From exploring historic ruins, joining a tour group or getting familiar with local markets and shops, there are so many ways to feel like you’ve gotten to know a country that you’re visiting. For me, its getting to know the local heritage – from the big cities to the small towns. I absolutely love walking down a small street, lined with houses either side, and not seeing another tourist around – it can really give you a feel for what it would be like to live in that place. One of the things I love about Italy, is how many of the small towns and provinces have festivals. While digging in Italy last summer, a friend took a few of us to experience an Italian festival – the San Amanzio Festival – in the nearby comune of Jelsi, in the province of Campobasso.
Experiencing Italian Festivals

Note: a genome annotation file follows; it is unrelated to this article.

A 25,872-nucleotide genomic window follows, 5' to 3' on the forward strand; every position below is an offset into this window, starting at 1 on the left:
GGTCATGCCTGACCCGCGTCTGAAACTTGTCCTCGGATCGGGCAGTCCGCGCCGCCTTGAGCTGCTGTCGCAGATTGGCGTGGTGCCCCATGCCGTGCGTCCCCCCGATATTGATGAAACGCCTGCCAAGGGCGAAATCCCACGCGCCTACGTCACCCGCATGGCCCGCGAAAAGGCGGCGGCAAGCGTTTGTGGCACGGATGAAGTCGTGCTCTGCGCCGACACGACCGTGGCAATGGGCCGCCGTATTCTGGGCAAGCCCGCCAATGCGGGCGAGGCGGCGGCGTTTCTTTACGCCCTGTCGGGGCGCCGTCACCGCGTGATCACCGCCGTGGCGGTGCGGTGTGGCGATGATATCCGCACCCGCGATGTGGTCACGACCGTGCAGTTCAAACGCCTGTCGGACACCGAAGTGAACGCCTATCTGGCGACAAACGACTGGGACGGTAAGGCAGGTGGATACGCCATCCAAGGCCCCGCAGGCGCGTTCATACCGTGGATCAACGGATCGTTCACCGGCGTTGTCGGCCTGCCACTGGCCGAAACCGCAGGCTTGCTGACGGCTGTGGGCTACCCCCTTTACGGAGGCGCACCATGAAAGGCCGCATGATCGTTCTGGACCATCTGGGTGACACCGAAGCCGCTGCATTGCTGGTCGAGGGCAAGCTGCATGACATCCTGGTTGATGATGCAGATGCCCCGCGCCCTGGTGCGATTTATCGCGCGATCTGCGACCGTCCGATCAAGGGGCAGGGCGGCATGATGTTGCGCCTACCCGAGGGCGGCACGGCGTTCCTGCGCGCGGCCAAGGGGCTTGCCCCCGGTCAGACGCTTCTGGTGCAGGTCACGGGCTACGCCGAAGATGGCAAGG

From my experience of spending the past five summers in Italy, the Italians love a good celebration. Each year when I’ve visited, we’ve often stumbled upon or sought out a festival to attend. Forget about the image of British festivals, where beer is thrown over your head, porta-loos are overspilling and folk are sleeping in tents while covered in mud. Italian festivals are much more a community thing – at least from what I’ve experienced. The festivals are rooted in tradition, and many have been celebrated for hundreds of years. It’s about coming together for a celebration, and usually involves lots of good food, some beer, and maybe a carnival ride or two. This past summer I attended 3 festivals in local towns – Mirabella Eclano held a festival right at the start of the field season, and invited us archaeologists along to celebrate with them. This festival was particularly fun because one part of the town was filled with rides, including swing chairs, pirate boats and ones that throw you in the air. Its fair to say we all spent many euros getting our thrills. Another festival came right at the end of the field season and was set up right in front of the school we use for accommodation on the dig, in Passo di Mirabella. This was the beer festival, and was everything you can imagine it was – with live music playing into the night, stalls selling cups of beer and street food everywhere. I love experiencing Italian festivals, mingling with the locals and celebrating with them. Often at the festivals there are food stalls with the most amazing food to try, as well as plenty of locally sourced wine.